What happened to Buddy? Can animals get the novel coronavirus and die? Can pets transmit it to their owners?

Families/Kids Infection and Spread

A: Sadly, Buddy, a German Shepherd from Staten Island, NY, recently died. Buddy was the first dog in the US that tested positive for SARS-CoV-2 (side note: The disease is only called COVID-19 in humans).

Technically, bloodwork confirmed that Buddy likely died from lymphoma. However, it’s hard to know the role that the novel coronavirus had in his passing (either making him more vulnerable to infection or increasing the severity of the symptoms). His last few months were hard. During Buddy’s illness, he had trouble breathing, lost his appetite, and eventually struggled to walk. Other symptoms in mammalian animals with the infection are described by the CDC in the first link below; the symptoms are strikingly similar to those in humans (e.g., fever, cough, difficulty breathing).

According to this National Geographic article, there are fewer than 25 U.S. pets known to have contracted SARS-CoV-2. (Of course, we don’t know about the pets we didn’t test.) Fortunately, most other animals that have tested positive have recovered, and the ones that have died had underlying health issues. There’s a feel-good story about Papille the Parisian cat who got sick. And then, curiously, amid the “Tiger King” craze in April, eight big cats at the Bronx Zoo contracted the virus. All these animals are now symptom free.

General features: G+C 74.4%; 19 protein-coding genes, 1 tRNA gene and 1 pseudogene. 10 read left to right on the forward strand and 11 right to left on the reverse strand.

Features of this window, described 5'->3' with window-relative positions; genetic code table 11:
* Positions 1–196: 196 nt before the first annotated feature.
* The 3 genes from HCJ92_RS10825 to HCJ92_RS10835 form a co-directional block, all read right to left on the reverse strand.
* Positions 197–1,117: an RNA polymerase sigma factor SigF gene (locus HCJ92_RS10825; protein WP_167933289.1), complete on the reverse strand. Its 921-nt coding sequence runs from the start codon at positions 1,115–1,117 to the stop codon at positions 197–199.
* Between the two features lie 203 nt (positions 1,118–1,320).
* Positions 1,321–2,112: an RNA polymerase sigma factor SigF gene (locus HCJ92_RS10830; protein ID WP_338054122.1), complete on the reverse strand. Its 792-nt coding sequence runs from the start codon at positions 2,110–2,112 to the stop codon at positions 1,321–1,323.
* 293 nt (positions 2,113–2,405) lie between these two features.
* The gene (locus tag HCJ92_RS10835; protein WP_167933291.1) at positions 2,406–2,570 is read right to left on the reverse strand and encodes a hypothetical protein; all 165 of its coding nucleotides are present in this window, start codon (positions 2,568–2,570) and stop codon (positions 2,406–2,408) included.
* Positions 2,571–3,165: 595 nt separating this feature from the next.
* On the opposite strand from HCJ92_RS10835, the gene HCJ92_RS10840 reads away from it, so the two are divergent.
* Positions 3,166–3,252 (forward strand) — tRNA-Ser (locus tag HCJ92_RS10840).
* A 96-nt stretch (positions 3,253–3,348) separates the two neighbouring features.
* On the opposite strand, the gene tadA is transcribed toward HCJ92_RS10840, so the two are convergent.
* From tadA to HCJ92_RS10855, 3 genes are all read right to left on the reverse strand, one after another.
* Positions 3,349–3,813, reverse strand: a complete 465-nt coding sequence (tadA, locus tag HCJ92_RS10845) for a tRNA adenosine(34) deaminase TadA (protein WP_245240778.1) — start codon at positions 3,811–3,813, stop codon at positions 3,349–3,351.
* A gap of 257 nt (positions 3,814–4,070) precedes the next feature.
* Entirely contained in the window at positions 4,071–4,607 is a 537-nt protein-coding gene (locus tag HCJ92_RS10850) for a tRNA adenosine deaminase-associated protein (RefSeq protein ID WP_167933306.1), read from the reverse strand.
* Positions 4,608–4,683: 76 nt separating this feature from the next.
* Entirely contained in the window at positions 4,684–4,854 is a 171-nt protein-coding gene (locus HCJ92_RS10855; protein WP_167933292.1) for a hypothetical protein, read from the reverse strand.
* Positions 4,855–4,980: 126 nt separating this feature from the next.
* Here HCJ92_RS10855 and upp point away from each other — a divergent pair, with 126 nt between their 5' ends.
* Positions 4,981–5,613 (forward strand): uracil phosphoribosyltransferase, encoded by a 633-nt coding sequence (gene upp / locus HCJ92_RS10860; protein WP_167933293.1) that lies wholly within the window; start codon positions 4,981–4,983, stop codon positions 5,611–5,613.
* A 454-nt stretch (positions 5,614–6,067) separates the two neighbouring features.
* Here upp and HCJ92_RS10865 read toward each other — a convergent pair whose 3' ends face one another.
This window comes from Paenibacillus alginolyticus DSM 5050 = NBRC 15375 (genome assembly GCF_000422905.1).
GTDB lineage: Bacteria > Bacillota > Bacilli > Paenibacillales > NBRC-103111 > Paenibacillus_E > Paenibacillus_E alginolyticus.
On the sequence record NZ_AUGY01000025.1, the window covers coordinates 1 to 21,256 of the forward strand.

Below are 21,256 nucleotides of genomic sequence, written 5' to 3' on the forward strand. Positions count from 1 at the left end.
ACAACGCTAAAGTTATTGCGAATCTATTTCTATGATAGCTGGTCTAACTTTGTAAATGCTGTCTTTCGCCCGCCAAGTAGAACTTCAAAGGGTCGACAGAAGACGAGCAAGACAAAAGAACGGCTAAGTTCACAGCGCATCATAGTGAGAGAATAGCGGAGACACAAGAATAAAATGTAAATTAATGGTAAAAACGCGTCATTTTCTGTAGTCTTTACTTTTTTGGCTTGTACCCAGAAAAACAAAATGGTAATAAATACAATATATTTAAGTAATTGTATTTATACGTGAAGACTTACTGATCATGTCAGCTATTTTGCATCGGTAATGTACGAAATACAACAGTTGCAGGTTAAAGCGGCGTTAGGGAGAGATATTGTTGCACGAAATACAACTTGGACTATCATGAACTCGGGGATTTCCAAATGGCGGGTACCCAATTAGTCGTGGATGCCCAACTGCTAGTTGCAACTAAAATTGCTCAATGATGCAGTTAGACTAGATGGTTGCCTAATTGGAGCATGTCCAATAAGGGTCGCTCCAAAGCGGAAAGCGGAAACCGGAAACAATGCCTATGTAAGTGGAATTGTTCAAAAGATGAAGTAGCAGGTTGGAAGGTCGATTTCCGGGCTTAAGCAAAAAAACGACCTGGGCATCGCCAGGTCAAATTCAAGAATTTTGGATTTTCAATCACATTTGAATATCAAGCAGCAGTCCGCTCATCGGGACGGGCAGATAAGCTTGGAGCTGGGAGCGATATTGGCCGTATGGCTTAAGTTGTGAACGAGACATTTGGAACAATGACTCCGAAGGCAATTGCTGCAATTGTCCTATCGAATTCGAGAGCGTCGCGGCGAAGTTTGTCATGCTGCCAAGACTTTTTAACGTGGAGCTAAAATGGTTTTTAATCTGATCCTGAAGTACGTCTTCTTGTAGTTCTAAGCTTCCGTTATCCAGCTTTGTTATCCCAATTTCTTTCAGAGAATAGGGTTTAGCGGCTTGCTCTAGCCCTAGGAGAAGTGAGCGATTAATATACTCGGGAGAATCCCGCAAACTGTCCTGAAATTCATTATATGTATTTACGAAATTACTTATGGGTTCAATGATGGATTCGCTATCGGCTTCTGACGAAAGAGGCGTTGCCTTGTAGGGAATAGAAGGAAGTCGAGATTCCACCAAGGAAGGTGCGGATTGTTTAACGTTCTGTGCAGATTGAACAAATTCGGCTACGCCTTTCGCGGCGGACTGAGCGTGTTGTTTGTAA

The general message is that, as far as we know, prevalence in animals is low, symptoms are mild, and recovery rates are high. While we certainly aren’t testing many animals, there’s not even anecdotal evidence of a lot of pets contracting SARS-CoV-2. Further, thankfully, animals don’t seem to play a role in the transmission of the disease to humans.

There’s still a lot we don’t know about the role of the novel coronavirus in animals. The science is continuously developing, and the Dear Pandemic team will stay on the lookout for any important messages about keeping your furry (or feathery or scaly) friends safe and healthy. For now, the safest things you can do for your pets are the same things you can do to protect yourself:

Social distance,

Encourage fresh air flow,

Wear your mask (no mask for the pets), and

Wash your hands!





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